I don’t have a sweet tooth, I have a fat tooth. I don’t buy chicken breasts, I prefer the thighs. I eat a whole avocado, whole eggs, and bacon almost every day. I eat a handful of nuts with breakfast and again for snacks. If I consume dairy it’s the full fat variety. I’ve maintained these dietary habits for over five years, and no, I don’t exercise every day and I don’t count calories. My body fat percentage averages 10% or lower and my overall cholesterol has remained below 160. Am I one of those jerks blessed with ideal body type and a high metabolism? Nope, I used to weigh 220 lbs. (I dropped to 175 lbs. five years ago) and I’m only 5’11”.
When I feel active I do something sweaty. When I’m hungry I eat. I keep it simple, but that doesn’t make it easy. Exercise gives me a 20% edge. The remaining 80% effort is in my nutrition and fat is a primary factor. Research human biology and we may be surprised how dependent our chemical processes are on fats. This is the daily fuel our engines require to stay alive and many nutrients cannot be absorbed and hormones produced without fat. Why would we want to restrict our natural energy source? Please don’t use this as an excuse to coat everything in butter. Let’s keep it real, i.e. all natural.
Every time we see the phrases “fat free” or “low fat”, let’s replace it with “chemical $h!t storm”. It takes a lot of additives and processes to remove naturally occurring fat from our food and even more to keep them resembling something edible. By products are rampant. Nonfat categories of dairy products contain oxidized cholesterol (a carcinogen) and many baked goods rely on hydrogenation which produces trans fats to retain texture and shelf life. “If it ain’t broke, don’t fix it.” Would nature deliberately alter one of our food sources to slowly poison our bodies?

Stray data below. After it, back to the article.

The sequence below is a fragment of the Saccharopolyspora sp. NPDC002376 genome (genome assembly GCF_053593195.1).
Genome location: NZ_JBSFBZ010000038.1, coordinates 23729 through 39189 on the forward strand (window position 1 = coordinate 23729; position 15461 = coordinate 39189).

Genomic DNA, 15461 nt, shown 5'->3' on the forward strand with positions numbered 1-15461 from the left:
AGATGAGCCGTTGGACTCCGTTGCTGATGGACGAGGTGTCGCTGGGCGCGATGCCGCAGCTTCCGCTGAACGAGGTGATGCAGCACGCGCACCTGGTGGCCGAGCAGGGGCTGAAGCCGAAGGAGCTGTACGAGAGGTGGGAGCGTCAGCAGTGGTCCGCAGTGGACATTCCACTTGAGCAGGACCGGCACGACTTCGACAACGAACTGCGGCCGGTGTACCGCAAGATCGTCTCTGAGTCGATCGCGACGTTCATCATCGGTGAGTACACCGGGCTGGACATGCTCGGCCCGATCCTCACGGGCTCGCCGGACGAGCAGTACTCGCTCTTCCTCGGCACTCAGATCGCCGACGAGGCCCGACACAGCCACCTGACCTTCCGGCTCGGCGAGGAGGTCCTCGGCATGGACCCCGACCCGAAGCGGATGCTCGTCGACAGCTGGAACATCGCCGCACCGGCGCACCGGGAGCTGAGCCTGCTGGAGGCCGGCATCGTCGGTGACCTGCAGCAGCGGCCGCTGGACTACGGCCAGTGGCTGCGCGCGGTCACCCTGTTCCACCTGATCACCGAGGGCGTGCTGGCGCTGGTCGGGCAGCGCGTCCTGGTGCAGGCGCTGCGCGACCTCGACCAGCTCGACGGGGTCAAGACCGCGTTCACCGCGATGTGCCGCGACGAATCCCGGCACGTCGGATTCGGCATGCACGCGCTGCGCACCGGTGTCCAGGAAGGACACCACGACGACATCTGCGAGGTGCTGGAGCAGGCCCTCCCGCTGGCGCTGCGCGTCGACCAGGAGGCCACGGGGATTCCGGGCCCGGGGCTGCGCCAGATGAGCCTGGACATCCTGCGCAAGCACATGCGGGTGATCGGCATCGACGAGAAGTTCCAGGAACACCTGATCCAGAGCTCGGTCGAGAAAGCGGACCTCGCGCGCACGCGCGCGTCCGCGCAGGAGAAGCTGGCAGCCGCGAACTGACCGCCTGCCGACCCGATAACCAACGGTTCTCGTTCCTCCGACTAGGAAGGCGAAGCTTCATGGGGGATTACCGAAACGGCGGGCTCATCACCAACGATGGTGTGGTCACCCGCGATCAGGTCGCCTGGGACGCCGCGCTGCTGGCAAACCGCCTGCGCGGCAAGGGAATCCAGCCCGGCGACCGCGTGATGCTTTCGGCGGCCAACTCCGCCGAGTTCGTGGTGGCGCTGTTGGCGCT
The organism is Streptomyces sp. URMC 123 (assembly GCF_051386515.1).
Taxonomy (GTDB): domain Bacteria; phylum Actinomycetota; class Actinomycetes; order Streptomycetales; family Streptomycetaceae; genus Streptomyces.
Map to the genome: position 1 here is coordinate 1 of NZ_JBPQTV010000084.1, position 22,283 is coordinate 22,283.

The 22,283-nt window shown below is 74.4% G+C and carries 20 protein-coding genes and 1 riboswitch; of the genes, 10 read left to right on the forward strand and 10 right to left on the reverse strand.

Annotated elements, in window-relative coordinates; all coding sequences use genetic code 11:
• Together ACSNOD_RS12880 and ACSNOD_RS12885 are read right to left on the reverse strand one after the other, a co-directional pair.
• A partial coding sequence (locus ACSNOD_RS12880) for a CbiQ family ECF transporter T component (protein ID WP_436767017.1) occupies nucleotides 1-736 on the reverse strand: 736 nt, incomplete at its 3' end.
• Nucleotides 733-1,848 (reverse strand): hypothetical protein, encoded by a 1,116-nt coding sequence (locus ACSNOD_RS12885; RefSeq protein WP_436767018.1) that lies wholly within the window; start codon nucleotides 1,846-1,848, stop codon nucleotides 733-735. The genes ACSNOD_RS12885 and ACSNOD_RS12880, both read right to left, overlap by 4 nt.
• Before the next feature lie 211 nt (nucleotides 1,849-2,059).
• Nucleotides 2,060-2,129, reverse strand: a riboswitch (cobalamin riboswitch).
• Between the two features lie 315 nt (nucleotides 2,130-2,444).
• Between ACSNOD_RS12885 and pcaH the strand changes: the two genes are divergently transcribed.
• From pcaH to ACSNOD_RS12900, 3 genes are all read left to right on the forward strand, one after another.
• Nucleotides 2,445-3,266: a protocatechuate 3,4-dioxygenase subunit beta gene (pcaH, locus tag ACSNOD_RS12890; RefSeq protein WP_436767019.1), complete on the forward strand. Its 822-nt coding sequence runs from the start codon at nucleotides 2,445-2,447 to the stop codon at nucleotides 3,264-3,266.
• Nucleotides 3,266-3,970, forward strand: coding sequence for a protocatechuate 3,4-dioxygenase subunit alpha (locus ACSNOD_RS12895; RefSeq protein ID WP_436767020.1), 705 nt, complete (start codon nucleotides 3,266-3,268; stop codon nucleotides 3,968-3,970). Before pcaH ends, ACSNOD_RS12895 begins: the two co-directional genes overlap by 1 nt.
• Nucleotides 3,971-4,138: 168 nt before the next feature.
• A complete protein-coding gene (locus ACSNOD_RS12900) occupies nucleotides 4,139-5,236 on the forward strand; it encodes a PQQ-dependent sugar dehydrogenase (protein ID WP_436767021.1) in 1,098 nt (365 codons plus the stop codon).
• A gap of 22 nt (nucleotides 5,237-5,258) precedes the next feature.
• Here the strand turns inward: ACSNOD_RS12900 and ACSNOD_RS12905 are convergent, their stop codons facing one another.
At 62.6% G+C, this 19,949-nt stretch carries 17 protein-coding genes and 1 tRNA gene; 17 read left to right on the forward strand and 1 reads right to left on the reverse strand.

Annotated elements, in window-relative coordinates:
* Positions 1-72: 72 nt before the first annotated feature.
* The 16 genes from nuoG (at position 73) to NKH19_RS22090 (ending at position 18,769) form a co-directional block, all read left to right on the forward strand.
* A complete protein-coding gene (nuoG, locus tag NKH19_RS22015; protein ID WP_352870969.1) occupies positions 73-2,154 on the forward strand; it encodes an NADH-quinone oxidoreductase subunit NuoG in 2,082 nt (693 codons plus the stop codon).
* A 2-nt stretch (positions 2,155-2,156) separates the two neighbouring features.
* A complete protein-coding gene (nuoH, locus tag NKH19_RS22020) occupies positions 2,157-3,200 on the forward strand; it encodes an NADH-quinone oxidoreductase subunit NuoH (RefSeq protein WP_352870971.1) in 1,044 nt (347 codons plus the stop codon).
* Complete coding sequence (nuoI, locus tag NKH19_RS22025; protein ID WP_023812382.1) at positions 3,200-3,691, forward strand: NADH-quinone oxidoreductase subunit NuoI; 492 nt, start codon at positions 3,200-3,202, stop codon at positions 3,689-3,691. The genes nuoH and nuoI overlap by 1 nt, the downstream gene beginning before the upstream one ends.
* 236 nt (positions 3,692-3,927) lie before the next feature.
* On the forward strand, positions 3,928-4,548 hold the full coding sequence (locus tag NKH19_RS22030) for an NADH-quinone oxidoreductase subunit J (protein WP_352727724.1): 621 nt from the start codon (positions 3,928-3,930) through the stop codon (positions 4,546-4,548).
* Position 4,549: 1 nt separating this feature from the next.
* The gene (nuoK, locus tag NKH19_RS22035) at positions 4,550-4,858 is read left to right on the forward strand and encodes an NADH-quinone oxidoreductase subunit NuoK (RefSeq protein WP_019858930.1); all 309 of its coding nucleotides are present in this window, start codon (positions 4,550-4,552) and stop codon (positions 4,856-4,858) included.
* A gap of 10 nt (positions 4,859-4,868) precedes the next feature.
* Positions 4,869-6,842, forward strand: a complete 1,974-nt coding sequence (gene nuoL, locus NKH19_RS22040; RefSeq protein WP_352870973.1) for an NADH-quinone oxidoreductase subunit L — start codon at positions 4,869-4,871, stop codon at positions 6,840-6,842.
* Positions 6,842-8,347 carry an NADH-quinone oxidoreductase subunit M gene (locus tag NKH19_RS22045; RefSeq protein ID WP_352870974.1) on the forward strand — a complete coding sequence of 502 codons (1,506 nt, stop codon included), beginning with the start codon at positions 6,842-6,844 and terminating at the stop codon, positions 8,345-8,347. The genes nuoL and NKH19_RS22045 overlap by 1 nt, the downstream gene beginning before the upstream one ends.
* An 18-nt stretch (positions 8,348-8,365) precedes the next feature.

When we consume naturally occurring dietary fats our bodies use them effectively. Modified variations send our systems into panic as it fights to manage the toxins. This energy needs to be reserved for essential processes that become neglected while other areas such as our livers are strained. Over time this can lead to chronic diseases.
Good or bad
Most fats loved by our bodies are fatty acids, which we know as omega-3 and omega-6. Digesting them in their natural state, e.g. raw nuts, cold olive oil, and fatty fish, keeps our bodies happy. Most of us maintain adequate, if not high, levels of omega-6, but omega-3 is essential and often deficient. Real food is preferred but supplementation with fish or flax oil will bridge the gap. Excluding oil extraction, altered fats should be avoided. Even the heating of oil can cause fractionation which reduces the bioavailability and generates byproducts. This may seem an excessive amount of calories; however quality fats increase satiation so we eat less in the long run.
Keep it simple, keep it real, and let it be fatty. Have a favorite food or curious about a recommendation? Take 60 seconds to research it and don’t believe anything on the label except the ingredient list. Monitor how you feel, how you look, and what your doctor says. Cheers to a “fat” life.